Writing such an essay — whether or not it’s actually published someday as an obituary — can be “very affirming,” White says. “It always seems to add up to more than the person realized.”

The writing process got Jim Weber of Tumwater, Washington, thinking about his future as well as his past.

“You may find you have some unfinished business,” says Weber, 60. “It may cause you to make decisions about how you want to spend the rest of your life.”

In his self-written obituary, he notes a strained relationship that he would like to see healed. He also pokes fun at his life, connecting his pursuit of a law degree to hours spent watching “Perry Mason” with his mother, and pointing out that he met his “third and final wife” in the freezer section of the local grocery.

White’s own selfie obituary highlights her love of traveling with her husband, her career as a commercial artist and writer, and her passion for her pets and the outdoors. “She also camped frequently in Wisconsin’s north woods,” she writes, “but would not reveal her favorite campsite even upon her deathbed.”

Putting your life down on paper is also an opportunity to share family history with future generations, she said. “I think people should leave a record of their life,” she says. “Be the ancestor you wish you had.”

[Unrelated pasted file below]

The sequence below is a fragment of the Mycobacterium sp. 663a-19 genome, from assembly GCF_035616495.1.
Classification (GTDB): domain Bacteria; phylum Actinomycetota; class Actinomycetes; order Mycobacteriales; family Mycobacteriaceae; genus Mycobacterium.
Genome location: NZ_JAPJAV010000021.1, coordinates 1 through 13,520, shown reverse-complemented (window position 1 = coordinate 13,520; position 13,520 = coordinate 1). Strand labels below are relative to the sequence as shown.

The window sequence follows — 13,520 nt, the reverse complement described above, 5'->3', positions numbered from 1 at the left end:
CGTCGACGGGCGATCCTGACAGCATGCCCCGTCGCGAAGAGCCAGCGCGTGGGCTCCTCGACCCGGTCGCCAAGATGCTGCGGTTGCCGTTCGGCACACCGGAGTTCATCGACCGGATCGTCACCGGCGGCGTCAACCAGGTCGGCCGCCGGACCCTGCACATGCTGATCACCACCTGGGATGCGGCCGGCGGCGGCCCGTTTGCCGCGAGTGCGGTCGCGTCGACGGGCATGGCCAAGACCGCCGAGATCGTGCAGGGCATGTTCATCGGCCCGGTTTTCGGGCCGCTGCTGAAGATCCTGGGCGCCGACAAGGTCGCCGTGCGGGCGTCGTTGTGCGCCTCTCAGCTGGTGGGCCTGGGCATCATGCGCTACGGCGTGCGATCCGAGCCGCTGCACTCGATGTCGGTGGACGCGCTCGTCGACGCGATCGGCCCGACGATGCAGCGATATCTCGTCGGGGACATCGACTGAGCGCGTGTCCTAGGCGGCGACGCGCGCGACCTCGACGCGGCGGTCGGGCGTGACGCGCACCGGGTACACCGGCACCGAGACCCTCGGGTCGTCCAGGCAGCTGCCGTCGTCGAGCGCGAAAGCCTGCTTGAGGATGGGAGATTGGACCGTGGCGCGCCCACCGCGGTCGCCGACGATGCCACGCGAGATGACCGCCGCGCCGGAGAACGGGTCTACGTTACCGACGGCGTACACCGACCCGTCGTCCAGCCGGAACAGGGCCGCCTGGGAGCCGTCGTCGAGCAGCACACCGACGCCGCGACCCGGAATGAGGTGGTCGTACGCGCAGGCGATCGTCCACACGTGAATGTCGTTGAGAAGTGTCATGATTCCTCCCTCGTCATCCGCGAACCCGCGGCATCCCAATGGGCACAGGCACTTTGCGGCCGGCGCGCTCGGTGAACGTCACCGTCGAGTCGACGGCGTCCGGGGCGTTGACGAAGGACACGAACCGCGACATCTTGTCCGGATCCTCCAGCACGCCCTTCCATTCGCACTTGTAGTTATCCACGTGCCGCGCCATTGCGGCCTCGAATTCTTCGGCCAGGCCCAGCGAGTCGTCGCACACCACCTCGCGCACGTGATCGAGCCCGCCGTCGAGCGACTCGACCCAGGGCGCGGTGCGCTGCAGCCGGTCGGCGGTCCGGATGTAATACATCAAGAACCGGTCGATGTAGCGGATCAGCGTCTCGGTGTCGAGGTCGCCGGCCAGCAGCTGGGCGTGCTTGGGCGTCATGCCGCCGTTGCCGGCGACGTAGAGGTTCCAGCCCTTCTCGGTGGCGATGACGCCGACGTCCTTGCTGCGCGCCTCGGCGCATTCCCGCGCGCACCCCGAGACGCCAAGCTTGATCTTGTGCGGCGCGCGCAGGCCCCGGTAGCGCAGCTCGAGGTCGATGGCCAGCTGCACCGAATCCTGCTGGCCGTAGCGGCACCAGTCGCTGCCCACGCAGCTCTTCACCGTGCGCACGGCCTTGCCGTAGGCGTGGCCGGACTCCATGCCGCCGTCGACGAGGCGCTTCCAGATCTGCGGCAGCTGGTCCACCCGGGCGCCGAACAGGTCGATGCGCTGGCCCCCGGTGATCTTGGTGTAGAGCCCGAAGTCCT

Taking White’s class made Pattie Whitehouse of Victoria, British Columbia, realize she had a lot she wanted to say. She ended up with a document of more than 900 words, and intends to continue editing until she meets her ultimate deadline. Whitehouse injected some humor in the piece, which focuses on her passion for the environment. For now, the final line reads: “As she wished, Pattie’s remains were chipped and used as mulch.”

“Which tells you a lot about me,” the 65-year-old says. “The people who know me will recognize me in it.”

She plans to give the document to her partner, Robert, and her sisters to distribute upon her death.

Briggs, a widow, is putting everything in writing because her daughter doesn’t want to discuss the matter, she says. As a genealogist, Briggs says, she has seen too many erroneous obituaries. She also knows that handling the task now will make things easier for her daughter when she passes.

Alan Gelb, 66, of Chatham, New York, began thinking about preparing his final words when he started attending more funerals.

“When I would go to services, I found myself missing the voice of the person who was not with us,” he says.